In-text citations in MLA style involve authors, titles, and page numbers. Can I also include the date of a work?
Note: This post relates to content in the eighth edition of the MLA Handbook. For up-to-date guidance, see the ninth edition of the MLA Handbook.
In MLA style, you must key works you discuss to the works-cited list. You may do so by mentioning the author in the text or in a parenthetical citation. If you refer to more than one work by the author or a work is anonymously written, your in-text references must specify the title. You are free to provide additional information, such as dates, but that information does not need to key to the works-cited-list entry:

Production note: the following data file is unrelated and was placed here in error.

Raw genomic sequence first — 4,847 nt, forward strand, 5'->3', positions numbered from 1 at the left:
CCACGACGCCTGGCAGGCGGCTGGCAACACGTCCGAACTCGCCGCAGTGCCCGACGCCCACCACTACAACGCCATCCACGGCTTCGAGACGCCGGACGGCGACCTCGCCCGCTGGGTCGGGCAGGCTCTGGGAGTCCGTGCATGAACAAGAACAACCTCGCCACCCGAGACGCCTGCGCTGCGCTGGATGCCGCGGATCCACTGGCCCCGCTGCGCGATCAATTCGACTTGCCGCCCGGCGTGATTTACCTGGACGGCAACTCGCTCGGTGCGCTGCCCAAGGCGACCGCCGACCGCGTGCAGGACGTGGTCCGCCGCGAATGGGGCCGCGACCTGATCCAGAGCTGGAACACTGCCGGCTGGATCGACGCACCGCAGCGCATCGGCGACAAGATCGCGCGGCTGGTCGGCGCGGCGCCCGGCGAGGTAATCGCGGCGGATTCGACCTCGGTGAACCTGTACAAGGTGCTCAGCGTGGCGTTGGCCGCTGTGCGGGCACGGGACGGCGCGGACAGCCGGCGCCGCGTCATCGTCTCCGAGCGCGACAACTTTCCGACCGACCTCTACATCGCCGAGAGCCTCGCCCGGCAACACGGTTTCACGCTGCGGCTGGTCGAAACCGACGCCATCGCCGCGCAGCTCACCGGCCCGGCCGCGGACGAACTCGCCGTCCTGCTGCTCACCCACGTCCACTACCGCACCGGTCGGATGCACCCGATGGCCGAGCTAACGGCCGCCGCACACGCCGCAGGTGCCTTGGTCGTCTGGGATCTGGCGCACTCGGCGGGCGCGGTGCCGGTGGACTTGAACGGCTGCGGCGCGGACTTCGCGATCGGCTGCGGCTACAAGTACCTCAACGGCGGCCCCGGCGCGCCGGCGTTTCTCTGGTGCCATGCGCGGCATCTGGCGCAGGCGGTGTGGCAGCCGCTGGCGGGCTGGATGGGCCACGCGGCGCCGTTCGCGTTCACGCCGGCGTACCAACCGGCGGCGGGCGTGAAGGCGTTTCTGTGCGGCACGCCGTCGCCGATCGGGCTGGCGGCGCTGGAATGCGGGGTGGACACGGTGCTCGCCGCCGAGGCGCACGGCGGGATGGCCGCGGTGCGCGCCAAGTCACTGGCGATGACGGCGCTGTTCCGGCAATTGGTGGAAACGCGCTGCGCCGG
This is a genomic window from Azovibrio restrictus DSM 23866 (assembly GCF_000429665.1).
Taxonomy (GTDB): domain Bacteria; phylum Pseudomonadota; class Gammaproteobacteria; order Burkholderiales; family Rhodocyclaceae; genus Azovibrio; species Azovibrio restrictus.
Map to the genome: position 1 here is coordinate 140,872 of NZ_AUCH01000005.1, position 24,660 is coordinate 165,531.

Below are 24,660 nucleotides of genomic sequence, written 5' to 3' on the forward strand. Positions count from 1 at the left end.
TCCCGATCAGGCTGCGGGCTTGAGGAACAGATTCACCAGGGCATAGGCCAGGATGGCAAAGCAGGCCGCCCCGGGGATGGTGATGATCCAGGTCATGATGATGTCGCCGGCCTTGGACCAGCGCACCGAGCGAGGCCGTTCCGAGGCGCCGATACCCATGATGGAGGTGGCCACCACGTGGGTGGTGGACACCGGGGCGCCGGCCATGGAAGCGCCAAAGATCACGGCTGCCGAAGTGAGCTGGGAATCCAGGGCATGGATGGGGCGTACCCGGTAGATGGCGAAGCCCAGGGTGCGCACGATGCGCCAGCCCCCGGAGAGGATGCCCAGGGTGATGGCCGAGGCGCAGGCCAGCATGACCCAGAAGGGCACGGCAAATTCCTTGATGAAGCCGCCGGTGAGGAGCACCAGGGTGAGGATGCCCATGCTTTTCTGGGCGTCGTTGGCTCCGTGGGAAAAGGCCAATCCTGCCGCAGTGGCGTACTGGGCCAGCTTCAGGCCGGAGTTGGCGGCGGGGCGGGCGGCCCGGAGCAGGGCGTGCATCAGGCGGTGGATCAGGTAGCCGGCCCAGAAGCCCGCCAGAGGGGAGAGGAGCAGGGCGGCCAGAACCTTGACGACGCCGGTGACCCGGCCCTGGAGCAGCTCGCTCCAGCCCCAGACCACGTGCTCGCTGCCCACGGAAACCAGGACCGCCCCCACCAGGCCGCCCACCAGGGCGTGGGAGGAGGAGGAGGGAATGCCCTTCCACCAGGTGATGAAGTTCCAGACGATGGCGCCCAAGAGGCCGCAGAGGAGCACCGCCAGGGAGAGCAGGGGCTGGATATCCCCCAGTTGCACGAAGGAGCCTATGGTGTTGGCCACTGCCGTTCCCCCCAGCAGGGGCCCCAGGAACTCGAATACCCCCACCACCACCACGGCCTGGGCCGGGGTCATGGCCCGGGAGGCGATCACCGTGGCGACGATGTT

In Orientalism (1978), Edward W. Said writes, “Men have always divided the world up into regions having either real or imagined distinction from each other” (39).
Said, Edward W. Orientalism. Vintage Books, 1979.
In the above example, the author’s name in the body of the essay—Edward W. Said—is keyed to the author’s name in the works-cited-list entry. The entry is for the 1979 edition of Said’s Orientalism, but the essay provides additional information: the original publication date of Said’s book—1978.